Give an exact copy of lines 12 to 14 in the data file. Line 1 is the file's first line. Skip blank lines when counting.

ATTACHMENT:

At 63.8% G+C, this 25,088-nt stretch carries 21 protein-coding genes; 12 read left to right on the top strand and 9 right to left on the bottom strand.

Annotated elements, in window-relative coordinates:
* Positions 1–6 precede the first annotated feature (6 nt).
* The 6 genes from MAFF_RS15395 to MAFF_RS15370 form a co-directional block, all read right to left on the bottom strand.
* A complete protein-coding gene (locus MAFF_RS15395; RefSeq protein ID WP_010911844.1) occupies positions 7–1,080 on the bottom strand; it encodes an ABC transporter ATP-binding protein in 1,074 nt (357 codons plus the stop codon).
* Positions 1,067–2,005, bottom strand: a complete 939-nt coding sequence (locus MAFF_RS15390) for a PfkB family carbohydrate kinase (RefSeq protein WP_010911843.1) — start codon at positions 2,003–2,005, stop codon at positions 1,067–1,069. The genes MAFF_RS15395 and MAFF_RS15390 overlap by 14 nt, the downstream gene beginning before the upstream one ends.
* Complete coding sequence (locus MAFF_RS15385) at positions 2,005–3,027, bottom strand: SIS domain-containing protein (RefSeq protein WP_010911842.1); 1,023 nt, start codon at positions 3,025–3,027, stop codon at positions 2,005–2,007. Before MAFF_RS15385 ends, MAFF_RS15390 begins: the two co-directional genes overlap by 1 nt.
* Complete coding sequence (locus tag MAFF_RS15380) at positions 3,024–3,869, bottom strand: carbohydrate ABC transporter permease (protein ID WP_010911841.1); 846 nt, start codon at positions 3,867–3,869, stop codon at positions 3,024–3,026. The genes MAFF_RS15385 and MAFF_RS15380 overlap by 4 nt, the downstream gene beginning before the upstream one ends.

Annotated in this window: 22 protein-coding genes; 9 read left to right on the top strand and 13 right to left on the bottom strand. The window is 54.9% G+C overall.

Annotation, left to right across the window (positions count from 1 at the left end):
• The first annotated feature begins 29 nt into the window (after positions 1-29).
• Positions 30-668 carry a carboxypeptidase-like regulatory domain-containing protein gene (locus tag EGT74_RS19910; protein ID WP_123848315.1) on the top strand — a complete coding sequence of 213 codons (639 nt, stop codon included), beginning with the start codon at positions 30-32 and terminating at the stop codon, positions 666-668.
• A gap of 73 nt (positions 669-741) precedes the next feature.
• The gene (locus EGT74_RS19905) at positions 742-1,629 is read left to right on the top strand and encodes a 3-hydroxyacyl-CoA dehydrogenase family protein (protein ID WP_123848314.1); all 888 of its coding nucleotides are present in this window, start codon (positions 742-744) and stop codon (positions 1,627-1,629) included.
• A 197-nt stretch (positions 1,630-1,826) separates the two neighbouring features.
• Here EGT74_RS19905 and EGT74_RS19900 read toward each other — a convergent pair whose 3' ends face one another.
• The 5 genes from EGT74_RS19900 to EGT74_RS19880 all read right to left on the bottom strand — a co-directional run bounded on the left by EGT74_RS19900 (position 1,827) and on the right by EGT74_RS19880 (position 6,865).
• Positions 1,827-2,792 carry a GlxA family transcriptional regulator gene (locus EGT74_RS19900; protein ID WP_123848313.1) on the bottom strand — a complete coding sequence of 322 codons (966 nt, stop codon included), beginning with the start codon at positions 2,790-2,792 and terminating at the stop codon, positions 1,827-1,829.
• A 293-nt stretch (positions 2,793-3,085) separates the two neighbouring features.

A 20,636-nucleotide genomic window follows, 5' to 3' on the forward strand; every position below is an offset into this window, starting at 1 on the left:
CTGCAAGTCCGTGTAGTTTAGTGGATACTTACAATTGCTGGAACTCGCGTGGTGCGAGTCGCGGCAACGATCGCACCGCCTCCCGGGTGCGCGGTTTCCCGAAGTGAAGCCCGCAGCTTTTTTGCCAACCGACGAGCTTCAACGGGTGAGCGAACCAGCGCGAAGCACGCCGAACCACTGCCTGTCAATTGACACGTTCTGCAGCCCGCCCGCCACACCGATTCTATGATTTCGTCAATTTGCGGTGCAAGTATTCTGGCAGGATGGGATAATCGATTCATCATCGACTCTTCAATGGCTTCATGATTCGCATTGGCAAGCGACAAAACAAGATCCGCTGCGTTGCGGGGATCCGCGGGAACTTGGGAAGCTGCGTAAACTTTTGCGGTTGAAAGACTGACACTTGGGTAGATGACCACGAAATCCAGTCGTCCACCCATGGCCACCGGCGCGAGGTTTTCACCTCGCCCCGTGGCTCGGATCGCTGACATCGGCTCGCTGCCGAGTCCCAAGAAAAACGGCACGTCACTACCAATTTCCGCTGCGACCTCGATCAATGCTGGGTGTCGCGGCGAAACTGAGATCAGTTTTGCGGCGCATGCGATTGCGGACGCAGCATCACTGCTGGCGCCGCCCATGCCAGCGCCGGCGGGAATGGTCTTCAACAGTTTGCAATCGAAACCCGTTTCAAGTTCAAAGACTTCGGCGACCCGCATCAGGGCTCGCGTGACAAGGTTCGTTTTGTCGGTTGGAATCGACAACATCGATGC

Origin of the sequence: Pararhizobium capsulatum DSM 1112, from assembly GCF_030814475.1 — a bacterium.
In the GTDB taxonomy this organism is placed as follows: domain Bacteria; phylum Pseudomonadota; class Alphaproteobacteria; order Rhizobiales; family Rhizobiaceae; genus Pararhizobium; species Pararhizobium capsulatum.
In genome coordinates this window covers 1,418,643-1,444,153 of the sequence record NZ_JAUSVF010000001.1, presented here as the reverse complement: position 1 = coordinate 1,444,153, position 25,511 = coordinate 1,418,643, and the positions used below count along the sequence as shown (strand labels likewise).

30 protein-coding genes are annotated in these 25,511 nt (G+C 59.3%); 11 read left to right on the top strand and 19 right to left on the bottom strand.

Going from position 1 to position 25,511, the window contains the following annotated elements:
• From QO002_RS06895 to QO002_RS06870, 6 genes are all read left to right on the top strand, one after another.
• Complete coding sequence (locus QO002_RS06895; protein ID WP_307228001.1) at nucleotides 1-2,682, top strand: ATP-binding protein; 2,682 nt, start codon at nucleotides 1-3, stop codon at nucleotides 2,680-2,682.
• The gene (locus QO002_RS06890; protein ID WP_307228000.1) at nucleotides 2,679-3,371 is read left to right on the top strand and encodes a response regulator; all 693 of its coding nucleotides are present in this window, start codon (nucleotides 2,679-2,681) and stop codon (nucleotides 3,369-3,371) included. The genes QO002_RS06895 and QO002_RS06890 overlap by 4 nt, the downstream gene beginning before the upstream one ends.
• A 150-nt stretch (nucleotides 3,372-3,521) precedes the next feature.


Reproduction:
• Positions 30-668 carry a carboxypeptidase-like regulatory domain-containing protein gene (locus tag EGT74_RS19910; protein ID WP_123848315.1) on the top strand — a complete coding sequence of 213 codons (639 nt, stop codon included), beginning with the start codon at positions 30-32 and terminating at the stop codon, positions 666-668.
• A gap of 73 nt (positions 669-741) precedes the next feature.
• The gene (locus EGT74_RS19905) at positions 742-1,629 is read left to right on the top strand and encodes a 3-hydroxyacyl-CoA dehydrogenase family protein (protein ID WP_123848314.1); all 888 of its coding nucleotides are present in this window, start codon (positions 742-744) and stop codon (positions 1,627-1,629) included.